Uniform TitlePhytoplankton physiology and export flux
NameKahl, Leonard Alexander (author), Schofield, Oscar (chair), Chant, Robert (internal member), Falkowski, Paul (internal member), Ludescher, Richard (internal member), Dam, Hans (outside member), Finkel, Zoe (outside member), Rutgers University, Graduate School - New Brunswick,
DescriptionThe oceanic biological pump represents one of the Earth's major carbon sinks for atmospheric CO2 and is primarily driven by the flocculation in, and subsequent sedimentation of phytoplankton from the sea surface. Sticking efficiency, crucial to flocculation processes, was estimated within a laboratory mesocosm mimicking energy levels in the ocean on a calm day. The sticking efficiency of the diatom Thalassiosira pseudonana varied as a result of physiological state. During the periods of high sticking efficiency, physiological changes included: (1) diminished phytoplankton photosynthetic quantum efficiency, (2) an increase in super-oxide dismutase protein expression, reflecting oxidative stress, and (3) the induction of a biochemical cascade initiating autocatalytic programmed cell death. Additionally, during the period of high physiological stress on the diatoms, there was an increase in the presence of both bacteria and extracellular organic matter. Further study found that as the organic matter exuded by phytoplankton degraded, via breaking of beta-glycoside linkages between polysaccharide monomers, it is transformed from discrete gel-like structures into a net-like matrix. This transition towards a more net-like organic matrix increases the probability of the formation of more rapidly settling marine aggregates. These results were then applied to a 1-D export flux model which showed the dependence of export flux dynamics on organic matter exuded by phytoplankton. These simulations revealed that a low initial sticking efficiency allows a significant increase in the critical concentration of algal cells. Such an increase in the number of cells during bloom initiation, when followed by an increase in sticking efficiency during the maintenance and senescent phases, resulted in enhanced and pulse-like carbon export events. Organic matter exuded by phytoplankton also increases seawater viscosity resulting in a 7-25% decrease in export flux. This decrease in export flux results from a convergence of settling speeds between large and small particles as viscosity increases, reducing coagulation due to differential settling. Furthermore, coupling a 1-D export model with a mechanistic model of phytoplankton physiology and cellular exudation, driven by typical oceanic light and nutrient regimes, showed that cell size provides considerable control over the mechanisms controlling the flux of particulate carbon from the sea surface.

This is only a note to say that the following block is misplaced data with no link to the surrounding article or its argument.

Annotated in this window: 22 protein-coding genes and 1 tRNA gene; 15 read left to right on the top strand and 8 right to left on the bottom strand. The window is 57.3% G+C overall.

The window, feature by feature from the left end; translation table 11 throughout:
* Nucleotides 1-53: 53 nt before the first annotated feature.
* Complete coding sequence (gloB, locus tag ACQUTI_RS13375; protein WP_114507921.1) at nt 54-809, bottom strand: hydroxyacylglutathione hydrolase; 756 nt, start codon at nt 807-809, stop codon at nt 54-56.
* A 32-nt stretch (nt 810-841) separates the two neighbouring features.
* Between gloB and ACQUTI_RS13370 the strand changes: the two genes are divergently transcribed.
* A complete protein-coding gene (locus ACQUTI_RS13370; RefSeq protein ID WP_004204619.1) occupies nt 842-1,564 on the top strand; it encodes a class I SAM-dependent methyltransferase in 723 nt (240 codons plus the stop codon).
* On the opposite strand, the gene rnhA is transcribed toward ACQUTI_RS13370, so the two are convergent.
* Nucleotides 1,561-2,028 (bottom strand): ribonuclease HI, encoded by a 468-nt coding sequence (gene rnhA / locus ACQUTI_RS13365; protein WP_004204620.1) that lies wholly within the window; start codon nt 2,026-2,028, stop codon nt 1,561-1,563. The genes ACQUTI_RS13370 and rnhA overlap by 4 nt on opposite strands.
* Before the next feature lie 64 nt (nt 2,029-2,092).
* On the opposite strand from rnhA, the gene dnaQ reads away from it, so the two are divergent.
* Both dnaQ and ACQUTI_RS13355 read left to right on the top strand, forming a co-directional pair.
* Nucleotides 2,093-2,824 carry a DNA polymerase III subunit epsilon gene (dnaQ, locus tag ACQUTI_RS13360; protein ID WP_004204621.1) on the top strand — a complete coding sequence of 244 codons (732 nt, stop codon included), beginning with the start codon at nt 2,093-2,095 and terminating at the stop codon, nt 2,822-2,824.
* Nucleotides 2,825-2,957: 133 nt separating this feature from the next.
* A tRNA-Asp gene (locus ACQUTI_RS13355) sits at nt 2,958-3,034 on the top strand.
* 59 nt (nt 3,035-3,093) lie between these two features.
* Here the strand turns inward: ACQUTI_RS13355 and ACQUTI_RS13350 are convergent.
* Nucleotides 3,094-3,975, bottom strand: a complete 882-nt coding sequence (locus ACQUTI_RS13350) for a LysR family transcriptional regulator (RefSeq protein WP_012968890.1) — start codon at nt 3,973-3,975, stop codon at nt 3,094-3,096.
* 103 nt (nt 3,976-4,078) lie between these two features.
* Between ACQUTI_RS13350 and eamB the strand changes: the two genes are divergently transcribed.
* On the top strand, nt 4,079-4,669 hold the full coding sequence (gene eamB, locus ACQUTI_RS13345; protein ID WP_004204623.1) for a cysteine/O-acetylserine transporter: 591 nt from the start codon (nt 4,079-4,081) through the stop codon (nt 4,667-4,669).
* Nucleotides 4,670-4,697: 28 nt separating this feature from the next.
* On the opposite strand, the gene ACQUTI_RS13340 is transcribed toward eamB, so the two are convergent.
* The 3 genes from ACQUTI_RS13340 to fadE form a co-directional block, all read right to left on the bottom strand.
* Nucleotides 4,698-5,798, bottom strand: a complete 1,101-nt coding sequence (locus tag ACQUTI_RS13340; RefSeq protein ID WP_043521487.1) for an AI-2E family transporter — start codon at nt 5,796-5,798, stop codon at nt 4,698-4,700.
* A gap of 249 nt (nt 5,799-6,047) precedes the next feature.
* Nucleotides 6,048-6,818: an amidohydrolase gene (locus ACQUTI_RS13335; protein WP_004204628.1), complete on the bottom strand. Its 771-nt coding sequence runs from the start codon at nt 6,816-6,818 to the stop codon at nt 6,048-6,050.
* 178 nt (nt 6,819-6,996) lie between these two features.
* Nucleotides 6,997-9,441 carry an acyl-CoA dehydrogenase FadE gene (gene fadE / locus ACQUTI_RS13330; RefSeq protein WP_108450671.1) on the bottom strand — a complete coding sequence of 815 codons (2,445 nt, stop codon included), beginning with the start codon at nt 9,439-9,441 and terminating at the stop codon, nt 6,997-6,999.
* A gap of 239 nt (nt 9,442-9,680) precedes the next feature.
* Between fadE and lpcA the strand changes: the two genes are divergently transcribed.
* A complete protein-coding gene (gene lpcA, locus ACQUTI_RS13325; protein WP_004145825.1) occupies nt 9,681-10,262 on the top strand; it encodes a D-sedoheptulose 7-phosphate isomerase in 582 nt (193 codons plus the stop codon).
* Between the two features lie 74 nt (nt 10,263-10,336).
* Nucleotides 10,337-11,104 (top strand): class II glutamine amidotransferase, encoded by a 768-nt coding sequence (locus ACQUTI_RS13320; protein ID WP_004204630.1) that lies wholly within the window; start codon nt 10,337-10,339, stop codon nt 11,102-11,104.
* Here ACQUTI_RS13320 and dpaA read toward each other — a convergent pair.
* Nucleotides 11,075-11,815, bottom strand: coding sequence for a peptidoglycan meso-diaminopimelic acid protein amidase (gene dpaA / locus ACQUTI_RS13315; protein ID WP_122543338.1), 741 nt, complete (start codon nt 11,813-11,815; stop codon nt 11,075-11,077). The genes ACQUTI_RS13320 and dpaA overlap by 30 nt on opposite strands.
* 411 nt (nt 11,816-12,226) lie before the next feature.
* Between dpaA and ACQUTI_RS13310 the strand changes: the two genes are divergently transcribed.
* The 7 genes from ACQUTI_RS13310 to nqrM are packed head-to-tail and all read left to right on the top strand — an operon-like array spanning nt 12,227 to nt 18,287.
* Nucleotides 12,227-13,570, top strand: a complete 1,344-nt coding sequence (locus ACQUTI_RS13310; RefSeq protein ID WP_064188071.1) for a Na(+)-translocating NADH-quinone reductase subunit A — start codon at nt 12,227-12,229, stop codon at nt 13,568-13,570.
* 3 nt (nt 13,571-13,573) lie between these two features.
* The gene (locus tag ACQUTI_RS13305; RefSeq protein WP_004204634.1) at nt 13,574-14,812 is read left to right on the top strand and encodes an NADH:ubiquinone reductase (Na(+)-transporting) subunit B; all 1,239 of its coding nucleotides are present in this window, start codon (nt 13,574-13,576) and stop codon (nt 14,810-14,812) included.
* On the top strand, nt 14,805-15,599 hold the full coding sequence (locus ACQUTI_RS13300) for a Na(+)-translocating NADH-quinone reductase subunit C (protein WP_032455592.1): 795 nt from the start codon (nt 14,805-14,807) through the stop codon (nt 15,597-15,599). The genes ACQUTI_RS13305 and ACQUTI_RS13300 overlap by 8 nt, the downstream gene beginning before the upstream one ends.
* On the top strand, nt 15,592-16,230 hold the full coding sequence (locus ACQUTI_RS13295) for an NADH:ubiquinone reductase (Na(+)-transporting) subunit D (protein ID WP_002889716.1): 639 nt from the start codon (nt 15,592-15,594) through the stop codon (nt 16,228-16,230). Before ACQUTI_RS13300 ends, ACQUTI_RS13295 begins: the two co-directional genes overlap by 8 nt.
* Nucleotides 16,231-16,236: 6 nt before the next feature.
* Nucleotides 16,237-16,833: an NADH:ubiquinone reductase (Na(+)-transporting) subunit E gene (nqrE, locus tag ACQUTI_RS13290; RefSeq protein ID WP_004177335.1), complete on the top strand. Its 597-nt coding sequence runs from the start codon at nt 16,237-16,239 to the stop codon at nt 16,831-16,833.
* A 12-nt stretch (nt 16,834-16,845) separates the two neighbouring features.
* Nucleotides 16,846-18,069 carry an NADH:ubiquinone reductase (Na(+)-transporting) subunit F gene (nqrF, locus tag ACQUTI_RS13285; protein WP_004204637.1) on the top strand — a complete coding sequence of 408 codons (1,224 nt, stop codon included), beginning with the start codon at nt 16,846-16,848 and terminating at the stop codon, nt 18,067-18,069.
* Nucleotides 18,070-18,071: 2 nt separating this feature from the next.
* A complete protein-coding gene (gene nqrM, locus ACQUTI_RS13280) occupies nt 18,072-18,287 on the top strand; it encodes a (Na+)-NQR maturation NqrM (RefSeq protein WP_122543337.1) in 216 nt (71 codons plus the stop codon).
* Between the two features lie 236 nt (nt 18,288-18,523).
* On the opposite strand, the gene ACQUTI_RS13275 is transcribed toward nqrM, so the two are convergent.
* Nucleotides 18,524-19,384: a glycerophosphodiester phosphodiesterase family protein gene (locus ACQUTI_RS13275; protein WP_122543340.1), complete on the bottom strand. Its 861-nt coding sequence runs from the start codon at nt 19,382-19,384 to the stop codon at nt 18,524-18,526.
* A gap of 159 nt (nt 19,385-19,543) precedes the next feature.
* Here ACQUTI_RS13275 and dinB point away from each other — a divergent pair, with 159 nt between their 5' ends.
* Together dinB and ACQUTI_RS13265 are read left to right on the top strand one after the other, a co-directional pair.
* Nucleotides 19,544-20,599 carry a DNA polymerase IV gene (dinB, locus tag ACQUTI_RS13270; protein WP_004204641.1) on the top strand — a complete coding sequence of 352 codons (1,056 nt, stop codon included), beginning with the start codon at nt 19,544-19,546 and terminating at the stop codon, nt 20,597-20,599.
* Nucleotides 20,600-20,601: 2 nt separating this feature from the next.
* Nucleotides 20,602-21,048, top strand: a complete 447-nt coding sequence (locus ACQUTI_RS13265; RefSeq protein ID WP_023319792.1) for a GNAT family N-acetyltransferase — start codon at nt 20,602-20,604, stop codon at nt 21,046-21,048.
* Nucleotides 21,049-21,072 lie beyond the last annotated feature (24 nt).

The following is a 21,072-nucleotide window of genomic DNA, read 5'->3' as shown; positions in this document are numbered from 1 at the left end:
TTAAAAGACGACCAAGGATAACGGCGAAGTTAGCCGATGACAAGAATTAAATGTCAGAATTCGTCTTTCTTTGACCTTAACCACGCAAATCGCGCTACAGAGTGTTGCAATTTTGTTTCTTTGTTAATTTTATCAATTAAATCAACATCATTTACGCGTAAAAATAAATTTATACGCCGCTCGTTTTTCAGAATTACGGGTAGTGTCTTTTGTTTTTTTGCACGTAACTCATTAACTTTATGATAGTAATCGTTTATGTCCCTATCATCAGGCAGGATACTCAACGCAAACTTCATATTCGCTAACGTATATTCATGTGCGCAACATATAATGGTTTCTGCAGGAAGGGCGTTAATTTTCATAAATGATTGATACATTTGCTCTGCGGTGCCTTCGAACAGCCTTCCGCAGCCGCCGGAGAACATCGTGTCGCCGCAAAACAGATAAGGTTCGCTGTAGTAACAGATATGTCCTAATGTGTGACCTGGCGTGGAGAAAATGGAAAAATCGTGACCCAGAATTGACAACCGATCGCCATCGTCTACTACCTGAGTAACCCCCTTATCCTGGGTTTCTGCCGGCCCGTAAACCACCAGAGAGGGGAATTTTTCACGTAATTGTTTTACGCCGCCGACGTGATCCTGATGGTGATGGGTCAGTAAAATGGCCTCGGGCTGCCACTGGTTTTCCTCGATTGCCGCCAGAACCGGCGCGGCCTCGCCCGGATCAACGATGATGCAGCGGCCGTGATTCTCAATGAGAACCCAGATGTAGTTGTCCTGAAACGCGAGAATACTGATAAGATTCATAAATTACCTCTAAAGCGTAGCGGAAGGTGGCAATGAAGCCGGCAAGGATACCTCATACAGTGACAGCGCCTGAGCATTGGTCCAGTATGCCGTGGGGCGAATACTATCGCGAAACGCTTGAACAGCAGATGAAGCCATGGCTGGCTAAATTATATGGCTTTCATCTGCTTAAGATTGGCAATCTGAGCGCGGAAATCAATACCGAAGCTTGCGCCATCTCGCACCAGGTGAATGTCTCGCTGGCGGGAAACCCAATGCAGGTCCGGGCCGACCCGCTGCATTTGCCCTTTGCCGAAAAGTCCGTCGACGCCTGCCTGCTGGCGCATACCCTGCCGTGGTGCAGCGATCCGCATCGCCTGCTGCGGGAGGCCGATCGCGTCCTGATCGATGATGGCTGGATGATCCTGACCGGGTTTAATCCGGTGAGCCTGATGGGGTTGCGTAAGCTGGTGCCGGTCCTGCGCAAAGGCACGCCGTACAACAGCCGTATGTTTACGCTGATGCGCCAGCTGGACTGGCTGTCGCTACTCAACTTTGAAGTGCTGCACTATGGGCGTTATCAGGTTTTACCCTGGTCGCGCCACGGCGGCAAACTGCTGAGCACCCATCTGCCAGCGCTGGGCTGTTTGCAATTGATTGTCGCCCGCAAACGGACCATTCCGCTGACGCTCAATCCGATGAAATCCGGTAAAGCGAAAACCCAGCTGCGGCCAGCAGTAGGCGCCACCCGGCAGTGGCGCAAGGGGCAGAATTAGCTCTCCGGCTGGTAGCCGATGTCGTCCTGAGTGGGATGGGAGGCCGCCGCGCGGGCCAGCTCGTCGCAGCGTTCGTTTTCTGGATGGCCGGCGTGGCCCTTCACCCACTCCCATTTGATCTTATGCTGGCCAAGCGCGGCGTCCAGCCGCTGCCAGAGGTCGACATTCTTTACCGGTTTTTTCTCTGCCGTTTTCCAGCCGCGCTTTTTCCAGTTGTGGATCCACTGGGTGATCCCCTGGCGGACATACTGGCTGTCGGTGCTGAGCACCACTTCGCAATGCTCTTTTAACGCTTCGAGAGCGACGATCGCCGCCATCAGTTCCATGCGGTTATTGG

NoteIncludes bibliographical references (p. 119-127).
CollectionGraduate School - New Brunswick Electronic Theses and Dissertations
Organization NameRutgers, The State University of New Jersey
RightsThe author owns the copyright to this work.